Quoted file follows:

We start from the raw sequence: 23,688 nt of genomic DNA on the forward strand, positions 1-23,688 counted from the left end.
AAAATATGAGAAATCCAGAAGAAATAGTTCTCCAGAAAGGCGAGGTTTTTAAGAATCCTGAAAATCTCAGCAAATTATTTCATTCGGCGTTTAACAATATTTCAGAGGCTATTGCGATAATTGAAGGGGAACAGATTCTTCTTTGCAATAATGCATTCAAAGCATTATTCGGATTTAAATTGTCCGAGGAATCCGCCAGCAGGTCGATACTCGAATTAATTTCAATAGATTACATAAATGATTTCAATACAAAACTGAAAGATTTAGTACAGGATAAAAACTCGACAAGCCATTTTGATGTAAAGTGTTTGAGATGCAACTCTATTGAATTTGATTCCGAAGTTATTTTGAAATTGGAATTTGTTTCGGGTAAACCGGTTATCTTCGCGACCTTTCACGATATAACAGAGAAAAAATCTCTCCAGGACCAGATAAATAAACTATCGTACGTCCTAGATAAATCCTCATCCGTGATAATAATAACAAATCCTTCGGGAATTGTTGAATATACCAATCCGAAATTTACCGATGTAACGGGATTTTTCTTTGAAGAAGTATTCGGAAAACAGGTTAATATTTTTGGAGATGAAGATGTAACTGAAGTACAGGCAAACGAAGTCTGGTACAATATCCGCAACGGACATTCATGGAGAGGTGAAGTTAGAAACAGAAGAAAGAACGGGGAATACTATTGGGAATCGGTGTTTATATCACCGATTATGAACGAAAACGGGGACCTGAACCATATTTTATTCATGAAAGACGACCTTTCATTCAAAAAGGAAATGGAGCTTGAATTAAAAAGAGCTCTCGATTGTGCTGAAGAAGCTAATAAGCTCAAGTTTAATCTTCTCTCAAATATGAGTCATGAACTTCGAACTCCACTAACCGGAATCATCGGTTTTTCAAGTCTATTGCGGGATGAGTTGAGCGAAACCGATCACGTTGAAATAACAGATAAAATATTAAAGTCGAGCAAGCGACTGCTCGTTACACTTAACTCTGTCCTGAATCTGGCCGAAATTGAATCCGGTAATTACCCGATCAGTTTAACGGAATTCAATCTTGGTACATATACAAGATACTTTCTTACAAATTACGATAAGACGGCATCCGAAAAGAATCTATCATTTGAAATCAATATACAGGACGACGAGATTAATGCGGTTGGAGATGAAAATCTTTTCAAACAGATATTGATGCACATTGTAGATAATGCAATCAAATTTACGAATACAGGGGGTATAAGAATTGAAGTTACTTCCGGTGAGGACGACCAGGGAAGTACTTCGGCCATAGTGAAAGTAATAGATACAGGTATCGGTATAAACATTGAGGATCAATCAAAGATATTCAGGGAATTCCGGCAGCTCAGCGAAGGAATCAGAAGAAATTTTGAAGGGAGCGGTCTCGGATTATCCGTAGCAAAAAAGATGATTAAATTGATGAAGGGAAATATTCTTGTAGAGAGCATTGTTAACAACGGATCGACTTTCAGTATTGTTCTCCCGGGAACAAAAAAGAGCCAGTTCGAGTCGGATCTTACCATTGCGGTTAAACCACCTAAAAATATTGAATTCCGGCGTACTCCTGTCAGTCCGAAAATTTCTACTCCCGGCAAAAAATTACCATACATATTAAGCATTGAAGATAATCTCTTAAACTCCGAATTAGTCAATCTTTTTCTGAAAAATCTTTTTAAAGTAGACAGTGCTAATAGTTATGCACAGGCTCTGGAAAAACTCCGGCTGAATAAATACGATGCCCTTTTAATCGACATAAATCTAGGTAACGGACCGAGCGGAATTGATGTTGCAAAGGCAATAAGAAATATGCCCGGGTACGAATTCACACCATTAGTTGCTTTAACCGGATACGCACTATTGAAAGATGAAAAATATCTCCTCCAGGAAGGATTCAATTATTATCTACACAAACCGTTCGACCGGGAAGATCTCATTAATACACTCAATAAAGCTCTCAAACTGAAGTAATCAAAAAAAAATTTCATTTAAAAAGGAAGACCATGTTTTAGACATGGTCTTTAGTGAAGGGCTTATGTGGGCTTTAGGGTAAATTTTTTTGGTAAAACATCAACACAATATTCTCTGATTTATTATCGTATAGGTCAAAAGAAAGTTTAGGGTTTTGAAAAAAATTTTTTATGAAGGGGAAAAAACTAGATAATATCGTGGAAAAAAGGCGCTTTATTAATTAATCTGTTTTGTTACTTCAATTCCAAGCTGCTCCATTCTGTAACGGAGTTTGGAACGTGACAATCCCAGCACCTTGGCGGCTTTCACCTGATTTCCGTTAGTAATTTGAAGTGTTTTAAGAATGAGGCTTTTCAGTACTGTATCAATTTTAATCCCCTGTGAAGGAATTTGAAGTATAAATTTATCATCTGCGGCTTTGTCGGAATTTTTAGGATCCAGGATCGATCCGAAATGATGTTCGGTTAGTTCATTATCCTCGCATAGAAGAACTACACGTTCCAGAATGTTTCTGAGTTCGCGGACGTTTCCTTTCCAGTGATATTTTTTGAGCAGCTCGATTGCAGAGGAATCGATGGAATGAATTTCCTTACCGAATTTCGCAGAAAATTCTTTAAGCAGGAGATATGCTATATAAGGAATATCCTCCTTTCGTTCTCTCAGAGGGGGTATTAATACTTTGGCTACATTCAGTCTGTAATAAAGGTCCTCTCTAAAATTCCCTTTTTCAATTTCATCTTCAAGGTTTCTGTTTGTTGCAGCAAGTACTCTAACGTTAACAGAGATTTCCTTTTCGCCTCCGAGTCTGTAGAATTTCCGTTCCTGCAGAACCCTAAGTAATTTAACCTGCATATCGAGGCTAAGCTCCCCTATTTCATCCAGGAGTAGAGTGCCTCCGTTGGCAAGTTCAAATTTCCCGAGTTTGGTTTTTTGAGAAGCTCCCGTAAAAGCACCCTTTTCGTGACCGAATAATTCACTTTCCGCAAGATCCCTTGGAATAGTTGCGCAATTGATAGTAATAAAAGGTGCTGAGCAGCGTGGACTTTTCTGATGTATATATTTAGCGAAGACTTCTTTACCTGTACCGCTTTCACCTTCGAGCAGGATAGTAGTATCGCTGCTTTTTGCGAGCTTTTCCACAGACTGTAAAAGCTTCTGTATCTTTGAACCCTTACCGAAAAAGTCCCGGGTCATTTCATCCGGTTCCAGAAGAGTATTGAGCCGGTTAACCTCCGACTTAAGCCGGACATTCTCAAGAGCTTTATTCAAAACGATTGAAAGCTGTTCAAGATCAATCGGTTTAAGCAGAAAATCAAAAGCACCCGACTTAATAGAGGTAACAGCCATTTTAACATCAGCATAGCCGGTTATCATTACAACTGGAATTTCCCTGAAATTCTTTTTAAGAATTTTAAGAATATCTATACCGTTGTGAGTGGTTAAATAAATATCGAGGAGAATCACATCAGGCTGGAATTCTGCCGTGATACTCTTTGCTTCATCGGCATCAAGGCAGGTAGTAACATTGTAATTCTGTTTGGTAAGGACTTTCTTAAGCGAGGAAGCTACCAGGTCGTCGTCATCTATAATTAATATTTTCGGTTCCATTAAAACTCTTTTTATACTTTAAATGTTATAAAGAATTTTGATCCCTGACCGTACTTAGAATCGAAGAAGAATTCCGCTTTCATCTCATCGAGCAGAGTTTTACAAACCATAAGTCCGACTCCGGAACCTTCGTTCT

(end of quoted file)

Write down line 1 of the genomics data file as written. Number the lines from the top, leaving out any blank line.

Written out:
We start from the raw sequence: 23,688 nt of genomic DNA on the forward strand, positions 1-23,688 counted from the left end.